33. I met Lisa for the first time Saturday and not only was she great to hang out with but I was floored by her smart decision. As hard as running is, I think it is even harder to focas on the big picture. It often requires us to let go of a plan, a dream, a vision we had of ourselves. Running takes guts but doing what is best takes guts amd brains..proud of you Lisa and now you can rock that Marathon!!!!

  34. First…Dimity you were a great cheerleader on the course, right at the base of that hill–thank you! (I was there with my bestie who was running her first ever race, the 10k).
    Second…Lisa did the right thing, absolutely! It’s hard in race mode to bow out and not feel like a failure but priority #1 is getting healthy for Steamtown 🙂 I hope I would have been able to be as strong as she was to do that.

    Good luck Lisa!!!

  35. Step into the way back machine, Sherman and I was in the same position as Lisa. I dropped out of a half marathon when I felt a pop in my calf and knew, at that moment, my race was over. I remember Lisa saying to me, “wow, you are taking this so well. I would be a mess if it were me.”. But she wasn’t. She handled the disappointment with grace, courage, and a few adult beverages. ;-). I told her it’s ok to cry, you WILL second guess your decision, but you know you made the right decision in that moment. Not everyone sees the big picture or listens to their body. Lisa did.

  36. Love Lisa’s very smart decision!!! Erica and I kept telling Lisa this Xooma race was a training run for the 3 of us. For Lisa bc of her 26.2 in only 2 weeks, for Erica to run a much slower pace bc of her angry Achilles and direct orders from her PT and for me bc I wasn’t fully prepared for the hills, had just ran a half a few weeks before and still have 1 more half this fall- the Philly half.. my crush it race- to get into the Half Fanatics. I was bummed for my dear friend bc I know how tough she is on herself. Erica and I reminded her “what would you say to us if we DNF bc of a similar situation?”. She said “I know, I know”. Lisa- I hope that voice inside knows you made the right decision bc you will run YOUR race in Steamtown with your supportive hubby and terrific chickens 😉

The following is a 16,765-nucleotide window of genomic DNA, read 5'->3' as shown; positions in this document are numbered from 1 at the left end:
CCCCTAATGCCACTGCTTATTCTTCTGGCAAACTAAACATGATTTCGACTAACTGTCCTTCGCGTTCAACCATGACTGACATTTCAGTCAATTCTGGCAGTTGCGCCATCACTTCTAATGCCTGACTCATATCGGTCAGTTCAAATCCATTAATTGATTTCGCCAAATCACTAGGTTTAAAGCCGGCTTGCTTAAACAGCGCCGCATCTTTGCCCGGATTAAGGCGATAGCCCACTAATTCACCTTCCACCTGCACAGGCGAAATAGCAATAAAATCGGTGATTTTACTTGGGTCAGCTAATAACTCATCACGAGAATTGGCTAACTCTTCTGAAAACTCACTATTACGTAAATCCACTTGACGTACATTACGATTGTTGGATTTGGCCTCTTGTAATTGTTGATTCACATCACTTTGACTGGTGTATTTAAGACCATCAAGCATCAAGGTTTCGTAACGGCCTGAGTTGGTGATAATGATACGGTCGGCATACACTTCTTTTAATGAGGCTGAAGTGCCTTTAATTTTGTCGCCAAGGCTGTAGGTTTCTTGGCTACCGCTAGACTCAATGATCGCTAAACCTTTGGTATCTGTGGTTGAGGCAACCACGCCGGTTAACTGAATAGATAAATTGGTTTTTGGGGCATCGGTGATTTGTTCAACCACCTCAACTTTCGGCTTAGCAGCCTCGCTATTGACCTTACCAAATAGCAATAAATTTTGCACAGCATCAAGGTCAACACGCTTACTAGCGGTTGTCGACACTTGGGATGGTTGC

XO

  37. Knowing me I would have continued however that clearly is not the best choice since it would have probably put her marathon at risk! Lisa made a great decision and it will be clear when she rocks her marathon!!

  38. What struck me was the line that stated that she’d be the only one of her friends without a race story. She does, indeed, have a race story! Her race story tells a lot, includes a lot of struggle and emotion and lessons learned! She has a race story that was shared on Another Mother Runner! Thank you for sharing your race story! Hope your marathon goes well! 🙂

  39. If it had started hurting during the recent run I would likely have skipped the half, hoping for some rest to make me ready for the full-but it’s always hard to say. Glad she turned around and that you were there to help her!